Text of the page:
When Bronislaw exited the stately mansion that was his country’s home away from home he left behind the naivety of his smiling passport photograph and confronted the limited options outlined by the junior level diplomat who poured coffee and reality during their abbreviated but straightforward interview. There would be no Green Card, no transfer of credentials to make him eligible for a page on CareerBuilder.com. On the bus ride home he nursed his worsening migraine and weighed his alternatives. He could leave before his visa expired and return to the life he had left behind in Poland, his future and his passion for life atrophying in tandem. Or he could stay and become part of Chicago’s Polish community, an economic and cultural entity that existed as a country unto itself. He didn’t want to return home. He had discovered that the streets in America were not paved in Zlotys but unlike the cobblestone roads of his country, the absence of dog shit could not be overlooked. He was an accomplished man. Bronislaw Szymkiewicz would find a way!

When his visa ran out, Bronislaw was indifferent to the consequences, joining the tens of thousands of his countrymen who made up a Polish Diaspora numbering only slightly less than the entire population of Warsaw. Lacking papers, a job in a hospital was unattainable, but he was a capable handyman and quickly found work off the books with a busy contractor who sent him home every two weeks with a brown envelope stuffed with cash.

As the weeks turned to months, Bronislaw sank into the pacifying comfort of the Barcalounger he had purchased at Costco and scarcely noticed the slowly reemerging tedium of his life in Poland. His earlier outrage over the policies of the Bush presidency receded into indifference, the absence of passion creeping into the shared bedroom where talk of a future with the woman he had fallen for so ardently, was an occurrence of the past. Ironically, the longer his stay within sight of the skyscrapers of America’s third largest city, the deeper his immersion within the boundaries of the Polish neighborhood where he lived. The eagerness that once drove him to search out the bootleg CDs of Tarantino and Scorsese and frequent the jazz clubs where scratchy records of John Coltrane shared the juke box with old Melomani covers of Jelly Roll Morton and W.C. Handy, waned. He lost interest in attending the celebrated museums and theaters that drew visitors by the millions; he scoffed at the idea of paying good money for tapas and sushi and prix fixe menus. Occasionally he took the bus to Toyota Park in Bridgeview to watch a soccer game. When a friend suggested they hit the clubs on Archer Street, he took one look at the crowd of twenty-something’s and fled without taking off his coat. He spoke Polish more frequently than English, lacked a driver’s license, carried no health insurance and increasingly found solace in boarding house portions of pierogi, kielbasy, kotlet schabowy, szarlotka, and sugared paczki devoured without concern for cutlery or gastronomic order.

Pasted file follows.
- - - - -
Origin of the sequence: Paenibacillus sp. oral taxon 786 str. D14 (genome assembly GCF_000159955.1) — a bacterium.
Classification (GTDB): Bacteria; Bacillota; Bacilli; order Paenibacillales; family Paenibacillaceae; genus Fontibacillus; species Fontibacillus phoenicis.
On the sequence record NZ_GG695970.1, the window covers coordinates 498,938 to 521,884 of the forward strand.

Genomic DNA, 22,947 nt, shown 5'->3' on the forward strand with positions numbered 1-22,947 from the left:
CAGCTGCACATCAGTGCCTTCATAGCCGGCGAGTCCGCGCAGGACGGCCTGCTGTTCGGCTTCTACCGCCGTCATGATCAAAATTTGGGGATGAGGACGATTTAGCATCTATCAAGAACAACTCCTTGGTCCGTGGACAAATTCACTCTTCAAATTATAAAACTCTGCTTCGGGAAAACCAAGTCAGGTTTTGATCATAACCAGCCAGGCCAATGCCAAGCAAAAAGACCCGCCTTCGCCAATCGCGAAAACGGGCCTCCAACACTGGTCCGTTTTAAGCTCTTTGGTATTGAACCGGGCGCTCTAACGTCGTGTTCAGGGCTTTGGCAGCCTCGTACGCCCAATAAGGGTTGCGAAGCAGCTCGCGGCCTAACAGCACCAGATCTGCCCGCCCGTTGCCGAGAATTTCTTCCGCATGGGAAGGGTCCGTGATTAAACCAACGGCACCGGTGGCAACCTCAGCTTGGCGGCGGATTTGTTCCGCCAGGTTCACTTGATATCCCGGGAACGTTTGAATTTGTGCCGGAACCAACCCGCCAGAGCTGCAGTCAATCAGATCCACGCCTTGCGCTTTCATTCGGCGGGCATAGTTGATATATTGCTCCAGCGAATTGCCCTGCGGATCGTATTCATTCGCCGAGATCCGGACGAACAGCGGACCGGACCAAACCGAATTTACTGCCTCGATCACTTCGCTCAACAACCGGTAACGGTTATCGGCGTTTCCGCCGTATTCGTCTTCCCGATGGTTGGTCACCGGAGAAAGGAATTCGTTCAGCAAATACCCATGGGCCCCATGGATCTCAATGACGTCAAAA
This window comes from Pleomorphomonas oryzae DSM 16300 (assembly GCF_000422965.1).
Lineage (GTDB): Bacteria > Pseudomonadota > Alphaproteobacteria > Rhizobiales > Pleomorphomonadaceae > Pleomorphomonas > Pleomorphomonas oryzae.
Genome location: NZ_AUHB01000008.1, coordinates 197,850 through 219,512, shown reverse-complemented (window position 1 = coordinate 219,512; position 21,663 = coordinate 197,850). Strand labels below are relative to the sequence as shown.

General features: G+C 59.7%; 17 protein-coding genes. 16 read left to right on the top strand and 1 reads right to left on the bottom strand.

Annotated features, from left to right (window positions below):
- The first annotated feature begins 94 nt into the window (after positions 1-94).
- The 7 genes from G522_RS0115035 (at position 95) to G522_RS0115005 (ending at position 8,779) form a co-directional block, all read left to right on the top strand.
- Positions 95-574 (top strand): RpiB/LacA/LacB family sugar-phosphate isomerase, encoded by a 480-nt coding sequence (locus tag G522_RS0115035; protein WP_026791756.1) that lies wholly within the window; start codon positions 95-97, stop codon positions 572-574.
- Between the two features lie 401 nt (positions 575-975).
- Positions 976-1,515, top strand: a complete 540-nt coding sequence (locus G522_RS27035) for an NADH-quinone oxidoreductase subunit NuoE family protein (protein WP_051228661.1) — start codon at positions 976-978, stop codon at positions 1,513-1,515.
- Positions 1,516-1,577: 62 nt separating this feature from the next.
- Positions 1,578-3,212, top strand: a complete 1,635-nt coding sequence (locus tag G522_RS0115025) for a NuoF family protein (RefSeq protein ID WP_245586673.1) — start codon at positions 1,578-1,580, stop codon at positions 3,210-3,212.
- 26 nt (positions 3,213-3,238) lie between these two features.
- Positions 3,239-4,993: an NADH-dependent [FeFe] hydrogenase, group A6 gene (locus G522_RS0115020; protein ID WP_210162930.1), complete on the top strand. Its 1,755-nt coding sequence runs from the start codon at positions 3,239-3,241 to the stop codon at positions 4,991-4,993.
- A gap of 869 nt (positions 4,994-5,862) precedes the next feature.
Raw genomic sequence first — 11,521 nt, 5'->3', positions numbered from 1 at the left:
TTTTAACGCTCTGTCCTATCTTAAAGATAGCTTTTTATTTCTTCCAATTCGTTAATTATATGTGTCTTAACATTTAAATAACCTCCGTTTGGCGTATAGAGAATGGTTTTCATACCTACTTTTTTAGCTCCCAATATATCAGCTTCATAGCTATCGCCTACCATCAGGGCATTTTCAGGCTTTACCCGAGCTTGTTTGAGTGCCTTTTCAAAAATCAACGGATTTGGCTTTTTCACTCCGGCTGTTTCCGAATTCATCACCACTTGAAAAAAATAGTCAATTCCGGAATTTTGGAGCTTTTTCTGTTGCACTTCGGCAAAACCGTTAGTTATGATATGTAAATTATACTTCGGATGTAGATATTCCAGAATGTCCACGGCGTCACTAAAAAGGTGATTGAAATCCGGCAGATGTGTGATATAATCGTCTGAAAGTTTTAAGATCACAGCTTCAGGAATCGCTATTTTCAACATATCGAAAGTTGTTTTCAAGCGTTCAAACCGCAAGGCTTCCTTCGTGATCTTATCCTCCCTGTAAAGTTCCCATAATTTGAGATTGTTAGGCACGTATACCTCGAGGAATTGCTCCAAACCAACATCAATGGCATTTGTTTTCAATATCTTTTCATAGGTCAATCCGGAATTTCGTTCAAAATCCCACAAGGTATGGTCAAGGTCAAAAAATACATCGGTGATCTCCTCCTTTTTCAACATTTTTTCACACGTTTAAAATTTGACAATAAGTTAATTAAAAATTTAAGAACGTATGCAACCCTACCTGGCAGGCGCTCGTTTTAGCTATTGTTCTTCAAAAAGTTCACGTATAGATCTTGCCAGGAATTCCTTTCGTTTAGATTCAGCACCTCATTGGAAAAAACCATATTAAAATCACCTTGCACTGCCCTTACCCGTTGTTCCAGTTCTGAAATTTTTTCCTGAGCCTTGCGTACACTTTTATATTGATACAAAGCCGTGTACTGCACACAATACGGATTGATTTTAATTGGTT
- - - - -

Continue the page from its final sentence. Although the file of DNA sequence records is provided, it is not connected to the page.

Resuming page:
In October 2008, the stock market began its historic collapse. Dziennik Zwiazkowy, the Polish daily news, reported the occurrence, but Szykiewicz, who read the story on lunch break from his job laying hardwood flooring at a Lincoln Park townhouse, made little of the article. Two months later, a few days before Christmas, he was laid off. Briefly he considered returning to Poland, but inertia abetted his decision to remain in Chicago. It came as no surprise when Bronislaw and his live-in companion had a quiet conversation with a conclusion that both had come to before either started talking. (“You have transitioned from charming expatriate to a late sleeper needing a shave and repeating tired anecdotes about shady coalitions of communist spies and radical Catholic priests,” she had chided).